During the current heat wave on the Eastern Coast, New York power prices rose by over a factor of 20 to more than $1,000 per megawatt hour as hydropower imports from Quebec dropped by 80 percent. This was despite having all of the state’s back-up oil capacity on line.[i] New York, which sits atop of the Marcellus shale formation, could be producing its own natural gas, but it has banned hydraulic fracking[ii], and despite its nearness to Pennsylvania, which is the second largest natural gas producer in the country, New York is limiting its construction of natural gas pipelines, which could bring Marcellus shale gas from Pennsylvania. As a result, electricity prices skyrocket in the state when shortages occur.


Source: Bloomberg

Pipelines on Hold

The Constitution Pipeline, designed to carry natural gas from Pennsylvania to New York, has been blocked by New York State officials despite receiving its federal permit. The pipeline would transport 650,000 dekatherms of natural gas per day, which is enough natural gas to serve around 3 million homes. The 124 mile pipeline would extend from Susquehanna County, Pennsylvania, to the Iroquois Gas Transmission and Tennessee Gas Pipeline systems in Schoharie County, New York.[iii]

Originally, the Constitution pipeline was expected to be in service by late 2015, but construction was held up during the regulatory approval process. The Federal Energy Regulatory Commission—the federal agency that oversees the interstate transmission of natural gas, oil and electricity–approved the pipeline in December 2014 and reaffirmed that decision earlier this year.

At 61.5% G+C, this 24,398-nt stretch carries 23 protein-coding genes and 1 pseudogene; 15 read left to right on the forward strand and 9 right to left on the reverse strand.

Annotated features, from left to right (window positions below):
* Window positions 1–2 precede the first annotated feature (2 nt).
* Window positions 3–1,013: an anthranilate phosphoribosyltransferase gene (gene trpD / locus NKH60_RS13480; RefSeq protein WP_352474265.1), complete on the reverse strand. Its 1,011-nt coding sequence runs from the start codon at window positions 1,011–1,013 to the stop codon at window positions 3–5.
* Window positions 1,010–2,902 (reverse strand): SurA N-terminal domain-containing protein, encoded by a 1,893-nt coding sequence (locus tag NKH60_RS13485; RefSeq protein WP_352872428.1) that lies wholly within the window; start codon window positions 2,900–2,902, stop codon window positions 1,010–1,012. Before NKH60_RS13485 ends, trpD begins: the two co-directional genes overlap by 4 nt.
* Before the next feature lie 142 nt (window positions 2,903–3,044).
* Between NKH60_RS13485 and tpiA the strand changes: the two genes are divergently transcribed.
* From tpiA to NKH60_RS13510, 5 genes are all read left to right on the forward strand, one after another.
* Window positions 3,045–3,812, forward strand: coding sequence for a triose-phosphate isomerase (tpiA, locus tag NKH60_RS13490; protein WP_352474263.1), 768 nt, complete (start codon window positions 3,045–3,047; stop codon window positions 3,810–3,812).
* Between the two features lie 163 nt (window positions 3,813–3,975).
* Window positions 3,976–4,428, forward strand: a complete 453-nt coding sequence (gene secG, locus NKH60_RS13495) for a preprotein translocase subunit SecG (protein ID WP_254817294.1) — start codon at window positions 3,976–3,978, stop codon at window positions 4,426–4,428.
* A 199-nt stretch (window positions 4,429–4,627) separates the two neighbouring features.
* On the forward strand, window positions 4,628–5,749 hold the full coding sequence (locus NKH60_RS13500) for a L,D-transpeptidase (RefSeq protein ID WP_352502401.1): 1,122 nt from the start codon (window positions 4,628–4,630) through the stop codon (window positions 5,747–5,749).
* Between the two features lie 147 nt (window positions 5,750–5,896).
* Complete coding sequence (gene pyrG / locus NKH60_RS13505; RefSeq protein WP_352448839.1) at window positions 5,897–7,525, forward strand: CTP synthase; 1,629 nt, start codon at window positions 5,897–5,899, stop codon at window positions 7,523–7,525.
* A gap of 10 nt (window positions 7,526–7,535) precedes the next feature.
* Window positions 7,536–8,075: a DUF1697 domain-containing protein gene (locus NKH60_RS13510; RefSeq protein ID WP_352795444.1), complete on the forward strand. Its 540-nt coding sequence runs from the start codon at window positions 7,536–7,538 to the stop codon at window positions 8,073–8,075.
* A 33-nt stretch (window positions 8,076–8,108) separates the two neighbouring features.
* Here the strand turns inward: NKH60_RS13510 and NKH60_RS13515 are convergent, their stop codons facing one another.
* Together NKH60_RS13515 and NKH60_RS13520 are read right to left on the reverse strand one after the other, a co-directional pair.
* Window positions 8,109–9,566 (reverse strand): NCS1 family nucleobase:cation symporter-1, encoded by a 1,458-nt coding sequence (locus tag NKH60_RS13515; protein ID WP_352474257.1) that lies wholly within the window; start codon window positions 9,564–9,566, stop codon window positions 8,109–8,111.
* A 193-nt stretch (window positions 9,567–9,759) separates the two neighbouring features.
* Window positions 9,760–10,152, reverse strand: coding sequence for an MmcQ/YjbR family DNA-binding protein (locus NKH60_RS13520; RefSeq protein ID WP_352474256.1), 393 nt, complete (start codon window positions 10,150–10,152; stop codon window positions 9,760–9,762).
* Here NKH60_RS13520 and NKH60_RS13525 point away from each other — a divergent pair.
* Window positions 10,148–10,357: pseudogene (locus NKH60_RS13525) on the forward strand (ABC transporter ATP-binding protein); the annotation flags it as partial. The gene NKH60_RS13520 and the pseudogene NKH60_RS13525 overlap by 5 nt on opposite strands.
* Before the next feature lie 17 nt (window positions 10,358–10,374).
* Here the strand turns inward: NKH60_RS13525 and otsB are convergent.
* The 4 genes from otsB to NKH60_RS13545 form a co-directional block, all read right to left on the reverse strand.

New York regulators including Governor Cuomo, however, rejected the project, alleging it does not comply with the state’s water quality standards because it would cross ecologically sensitive areas, old-growth forests and 250 streams[iv], and because trees would need to be cut down that are in the pipeline’s proposed path and because almost 100 miles of pipe would be outside of existing rights of way.[v]

Construction of the Constitution pipeline would provide over 1,300 local construction jobs and support about 1,000 indirect jobs, creating around $130 million of new local payroll and $17 million in new sales and income tax revenue. The project is expected to spend about $683 million during the initial three year planning and building process.